Soon after the Panama Papers were made public, Taiwanese media widely reported that 16,000 Taiwanese companies were uncovered. In fact, those reports were repeating the findings of the previous major ICIJ breakthrough, when leaks from Singapore-based Portcullis TrustNet and British Virgin Islands-based CommonWealth Trust first shed light on the inner workings of tax havens.

 CommonWealth Magazine found at the time that 12 major business families in Taiwan, including those running the Want Wang Group, the Fubon Group, CTBC Financial Holdings and the Shin Kong Group, had personal offshore companies or trusts unrelated to their business operations. 

(See Where Taiwan's Billionaires Stash Their Cash,Taiwan's NT$300 Billion Drain)

  This time, it appears that big Taiwanese banks, law firms and accounting firms did not often use the services of Mossack Fonseca, which does not have a presence in Taiwan. The forty-six Taiwanese brokers that did work with Mossack Fonseca were relatively small-scale consulting firms operating in Greater China.

  Most of the Taiwanese entities that set up shell companies through the Panamanian law firm were small, unlisted companies or individuals.

The limited findings do not mean, of course, that Taiwanese are not avoiding or evading taxes through offshore shelters, which is why financial officials believe passage of the anti-tax avoidance clauses could help Taiwan recoup substantial tax revenues.

But would they be enough on their own to cope with the problems of Taiwan’s international tax system?

Global Crackdown on Hidden Cash Flows

The answer is "probably not." In fact, international efforts to crack down on the use of tax havens to avoid paying taxes have entered a new phase for quite some time, and Taiwan is being left behind.

After discovering tax loopholes that are eroding their tax bases, many countries have begun taking aggressive action to cope with the problem. In October 2015, the OECD, sometimes dubbed the "club of rich countries," released a package of measures under its “Base Erosion and Profit Sharing (BEPS) Project” to tackle tax avoidance.

China, meanwhile, has been particularly intent on going after tax dodgers. A big topic of conversation over the past six months among Taiwanese businesses with interests in China was the release of “Implementation Regulations for Special Tax Adjustments” for public discussion by China's State Administration of Taxation on Sept. 17, 2015.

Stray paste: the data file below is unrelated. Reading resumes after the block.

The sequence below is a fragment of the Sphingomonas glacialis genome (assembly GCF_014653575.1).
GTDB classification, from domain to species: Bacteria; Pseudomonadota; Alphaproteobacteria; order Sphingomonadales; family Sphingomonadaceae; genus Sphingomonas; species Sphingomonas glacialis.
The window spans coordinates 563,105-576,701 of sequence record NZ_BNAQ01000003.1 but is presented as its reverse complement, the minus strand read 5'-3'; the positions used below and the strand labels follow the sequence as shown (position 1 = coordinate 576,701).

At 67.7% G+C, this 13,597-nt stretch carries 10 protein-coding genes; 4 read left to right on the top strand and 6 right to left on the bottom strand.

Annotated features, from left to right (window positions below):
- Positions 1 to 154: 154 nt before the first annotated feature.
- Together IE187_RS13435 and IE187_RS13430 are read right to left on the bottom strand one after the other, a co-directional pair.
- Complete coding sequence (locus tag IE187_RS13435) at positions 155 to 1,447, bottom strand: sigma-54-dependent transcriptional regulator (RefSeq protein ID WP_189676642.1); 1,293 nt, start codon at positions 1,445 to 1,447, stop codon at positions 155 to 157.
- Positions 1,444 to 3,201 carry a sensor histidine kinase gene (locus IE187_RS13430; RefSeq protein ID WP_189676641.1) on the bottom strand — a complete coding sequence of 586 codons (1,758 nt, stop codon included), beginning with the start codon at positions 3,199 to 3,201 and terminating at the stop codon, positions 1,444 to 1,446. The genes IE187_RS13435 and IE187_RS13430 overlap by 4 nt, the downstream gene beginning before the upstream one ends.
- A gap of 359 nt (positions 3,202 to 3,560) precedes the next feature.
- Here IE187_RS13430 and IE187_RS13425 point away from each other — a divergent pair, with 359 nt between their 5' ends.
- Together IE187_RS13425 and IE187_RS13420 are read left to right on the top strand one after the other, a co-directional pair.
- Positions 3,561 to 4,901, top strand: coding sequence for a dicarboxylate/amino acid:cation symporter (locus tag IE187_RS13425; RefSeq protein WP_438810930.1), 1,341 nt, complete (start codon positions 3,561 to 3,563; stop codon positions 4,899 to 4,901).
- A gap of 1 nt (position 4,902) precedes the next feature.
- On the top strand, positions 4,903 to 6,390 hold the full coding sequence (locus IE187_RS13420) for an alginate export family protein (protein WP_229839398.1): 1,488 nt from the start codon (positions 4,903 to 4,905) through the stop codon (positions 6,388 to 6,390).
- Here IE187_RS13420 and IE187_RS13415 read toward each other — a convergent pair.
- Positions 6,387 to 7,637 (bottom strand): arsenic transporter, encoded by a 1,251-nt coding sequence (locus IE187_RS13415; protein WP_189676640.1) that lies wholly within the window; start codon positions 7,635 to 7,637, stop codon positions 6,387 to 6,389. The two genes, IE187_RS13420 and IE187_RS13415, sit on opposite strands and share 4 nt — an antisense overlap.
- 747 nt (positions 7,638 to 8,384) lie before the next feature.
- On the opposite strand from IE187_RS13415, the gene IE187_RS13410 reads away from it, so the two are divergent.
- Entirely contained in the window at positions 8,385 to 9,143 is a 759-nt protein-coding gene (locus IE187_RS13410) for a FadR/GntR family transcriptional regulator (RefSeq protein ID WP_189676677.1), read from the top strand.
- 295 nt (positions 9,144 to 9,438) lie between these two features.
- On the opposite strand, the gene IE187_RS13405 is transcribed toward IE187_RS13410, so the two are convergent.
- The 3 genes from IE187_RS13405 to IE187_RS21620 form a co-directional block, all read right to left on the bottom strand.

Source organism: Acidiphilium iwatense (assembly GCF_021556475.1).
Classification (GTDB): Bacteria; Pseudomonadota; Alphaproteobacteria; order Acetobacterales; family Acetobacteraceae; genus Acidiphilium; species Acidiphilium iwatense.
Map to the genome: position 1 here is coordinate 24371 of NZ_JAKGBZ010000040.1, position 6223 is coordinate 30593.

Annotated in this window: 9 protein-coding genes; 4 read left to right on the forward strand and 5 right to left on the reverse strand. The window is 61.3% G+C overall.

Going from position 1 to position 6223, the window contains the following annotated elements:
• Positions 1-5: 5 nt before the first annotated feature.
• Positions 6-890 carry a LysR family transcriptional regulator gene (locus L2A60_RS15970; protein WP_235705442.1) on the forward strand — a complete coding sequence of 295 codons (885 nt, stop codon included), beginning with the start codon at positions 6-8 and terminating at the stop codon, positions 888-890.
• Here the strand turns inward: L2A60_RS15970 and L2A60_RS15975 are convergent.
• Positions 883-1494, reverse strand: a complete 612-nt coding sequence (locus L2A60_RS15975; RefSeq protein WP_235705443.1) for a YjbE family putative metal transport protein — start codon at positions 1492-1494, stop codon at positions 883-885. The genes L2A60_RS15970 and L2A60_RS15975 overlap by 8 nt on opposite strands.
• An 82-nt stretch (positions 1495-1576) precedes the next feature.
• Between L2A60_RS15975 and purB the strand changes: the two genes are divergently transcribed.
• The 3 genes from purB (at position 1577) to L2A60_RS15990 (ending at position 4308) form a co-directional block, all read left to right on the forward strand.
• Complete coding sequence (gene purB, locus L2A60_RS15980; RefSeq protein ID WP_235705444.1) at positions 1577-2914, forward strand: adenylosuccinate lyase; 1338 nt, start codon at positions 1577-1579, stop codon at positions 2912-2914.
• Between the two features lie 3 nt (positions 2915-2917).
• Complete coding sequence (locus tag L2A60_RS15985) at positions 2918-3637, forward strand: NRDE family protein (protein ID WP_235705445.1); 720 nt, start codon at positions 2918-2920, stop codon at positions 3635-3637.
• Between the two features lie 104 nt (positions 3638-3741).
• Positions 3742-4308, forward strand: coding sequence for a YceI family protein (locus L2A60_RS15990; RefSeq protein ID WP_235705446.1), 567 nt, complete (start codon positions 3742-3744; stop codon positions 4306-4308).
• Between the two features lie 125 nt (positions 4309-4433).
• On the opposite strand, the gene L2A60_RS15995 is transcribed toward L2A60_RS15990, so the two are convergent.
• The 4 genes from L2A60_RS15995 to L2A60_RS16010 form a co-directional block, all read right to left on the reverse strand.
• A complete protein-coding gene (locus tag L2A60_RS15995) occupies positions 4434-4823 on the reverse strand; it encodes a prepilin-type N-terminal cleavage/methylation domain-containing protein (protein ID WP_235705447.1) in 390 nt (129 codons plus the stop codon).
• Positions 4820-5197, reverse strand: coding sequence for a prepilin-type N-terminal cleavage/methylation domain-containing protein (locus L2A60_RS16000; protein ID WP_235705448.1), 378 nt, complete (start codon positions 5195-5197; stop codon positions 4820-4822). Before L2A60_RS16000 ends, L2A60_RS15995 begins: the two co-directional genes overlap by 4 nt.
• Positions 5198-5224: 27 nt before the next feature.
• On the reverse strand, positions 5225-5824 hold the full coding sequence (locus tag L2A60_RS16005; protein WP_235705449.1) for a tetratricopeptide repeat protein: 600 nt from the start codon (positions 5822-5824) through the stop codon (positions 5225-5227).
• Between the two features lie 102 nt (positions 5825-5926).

"China's tax-avoidance draft bill has emerged, and even tougher new regulations (on transfer pricing) will likely take hold," warned professional services firm PwC Taiwan.

Beijing's new regulations would require multinational corporations with operations of a certain size in China to disclose the company's finances, including profit distribution, on a country-by-county basis and even reveal information on vendors in their supply chains.

Soon Yen Chong, tax director at Ernst & Young (China) Advisory Limited, says Beijing is highly likely to approve the new regulations this year after it finishes gathering outside opinions and put them into effect beginning next year.    

Beijing to Work with Tax Havens

Beijing's move to revise its tax regulations is related to its commitment to begin ts first exchanges of information under the Automatic Exchange of Information (AEOI) system in 2018.

The AEOI system, set up under a new international standard for sharing information on residents' assets and incomes called the "Common Reporting Standard," represents the "hired gun" for the BEPS project. Domestic banks of signatory countries must disclose to other participating members information on all cash flows and transfers on a regular basis, and OECD countries have exerted considerable pressure on tax havens to join to better pursue funds parked abroad to avoid taxes.

As of March 2, 2016, 96 jurisdictions had committed to the process, according to the OECD, including the preferred haven of Taiwanese companies, the British Virgin Islands, and other tax paradises or financial centers such as the Cayman Islands, Hong Kong, Switzerland, Macau and Singapore.

In other words, in just two years from now, China will have access to information on flows of money in banks of the other 95 participants through the AEOI system.

"In the future, banks will no longer be able to use confidentiality as an excuse to help corporate entities evade taxes," explains the Finance Ministry's Sung, who often represents Taiwan at international financial meetings.